What do you mean you’re not married? Not even a blood relative?

Written by admin on October 22, 2011 – 1:22 pm -

Hello 2011 — Do insurance companies understand this is a whole new world and not everyone chooses to get married or legally can? Apparently not; at least in the case of Geico.

This is really not a complaint about customer service. The company has tried its hardest and has been more than responsive in communicating about my car that is somewhere in Maryland, three hours from Washington, DC.

The car and a deer collided on a lovely country road and the deer is no longer. My friend and I survived. But the car will cost nearly $6,000 to repair and it’s anticipated it will take 14 working days before the car is operational.

Geico tried its hardest to get us back to D.C., but most car rental companies in this part of the world, are closed on Sundays. The few that were open, didn’t have any cars for rent. If we could have found our way to an Amtrakstation, Mr. Murray, Geico’s damage adjuster, informed us all of the seats were reserved. Thank goodness, someone, who shall be nominated for sainthood, spent six hours (round trip) and drove us to D.C.

Our only alternative would have been taking a taxi to the Nation’s Capital and that didn’t appear to be an option. This company has insured my cars for more than six years and has never had to pay a dime.

This was not a day in the country nor a jog in the park; and when the thermometer hit 105 degrees F, everyone was cranky.

When I received an email advising me a rental car would be awaiting me the next day, I was delighted. However, when I went to pick up the car, I was given a car that’s too big to fit in the garage and was advised to keep calling back to check whether or not a smaller car had been turned in. So much for Enterprise’s customer service. The Enterprise rental agency’s personnel couldn’t call me and instructed me to continue calling since they couldn’t anticipate when/if cars would be returned to that office. The idea of transferring a car from another center or having me pick one up was beyond their comprehension. Hey – DC isn’t exactly the end of the world … but, so be it.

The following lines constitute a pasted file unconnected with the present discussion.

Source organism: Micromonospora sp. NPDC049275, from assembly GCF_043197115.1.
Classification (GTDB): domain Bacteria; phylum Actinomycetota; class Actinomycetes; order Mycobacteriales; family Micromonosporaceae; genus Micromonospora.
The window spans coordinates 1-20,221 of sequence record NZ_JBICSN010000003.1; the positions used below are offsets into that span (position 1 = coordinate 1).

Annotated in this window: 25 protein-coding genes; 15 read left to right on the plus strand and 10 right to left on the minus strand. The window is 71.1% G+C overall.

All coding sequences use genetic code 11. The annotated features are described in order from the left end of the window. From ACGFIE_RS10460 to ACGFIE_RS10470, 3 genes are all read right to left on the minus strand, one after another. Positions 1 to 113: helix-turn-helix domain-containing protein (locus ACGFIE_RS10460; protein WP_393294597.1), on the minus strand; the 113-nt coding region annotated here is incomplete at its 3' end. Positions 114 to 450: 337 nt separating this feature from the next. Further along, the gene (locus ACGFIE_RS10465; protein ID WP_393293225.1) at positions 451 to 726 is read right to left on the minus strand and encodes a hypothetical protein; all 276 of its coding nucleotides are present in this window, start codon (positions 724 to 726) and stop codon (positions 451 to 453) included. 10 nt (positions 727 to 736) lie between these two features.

The issue that got me the most was I was not permitted to add an additional driver to the rental policy because Geico was paying for the rental car. After calling Geico more than a few times, the reality was that unless the person was a legal partner or a blood relative, there was no way the company was going to allow me to designate another person to be a second driver, even if I paid the premium.

Which caused me to think and think again. In spite of the fact that Geico’s headquarters are in Maryland, which doesn’t recognize same sex marriages, that was too bad. If a step-parent or step child wanted to drive the car, too darn bad. Only blood and marriage? Excuse me — but isn’t this a civil liberties violation? After repeated calls and being told no and no again as I went up the management ladder, I started seeing red, not green geckos. What is wrong with this picture?

Accidents happen and that’s life, in what happened to be the slow lane, since we were traveling less that 30 miles per hour when the deer jutted out of the woods. On the other hand, what gives an insurance company the right to stipulate a client can’t designate a secondary driver on a rental car? When a woman handling the claim said (ever so calmly) I should have read the small print of the policy, obscene thoughts entered my mind.

So — if you happen to live an “alternative” life-style, should you insure with companies that refuse to allow someone who’s not related to be placed on a rental policy even if you’re willing to buy additional insurance? That’s worth pondering since it includes step-children, step-parents and significant others (or even a friend) if your relationship hasn’t been sanctioned by a state.

Good news: I just call Enterprise with the saga that the SUV I had wasn’t safe (for me) to drive on congested streets. They had another much smaller car but they still refused to allow me to buy insurance for a second driver. Do other people’s hearts palpitate in situations such as this?

This is when I suffer extreme culture shock. The perception that everything is so easy in the U.S. is precisely that. If you think I would consider getting married if this were to (please not) occur again, think again. Are others outraged over what could be perceived as discrimination of so many types? Let’s hear your reactions.

Posted in Consumer Traveler |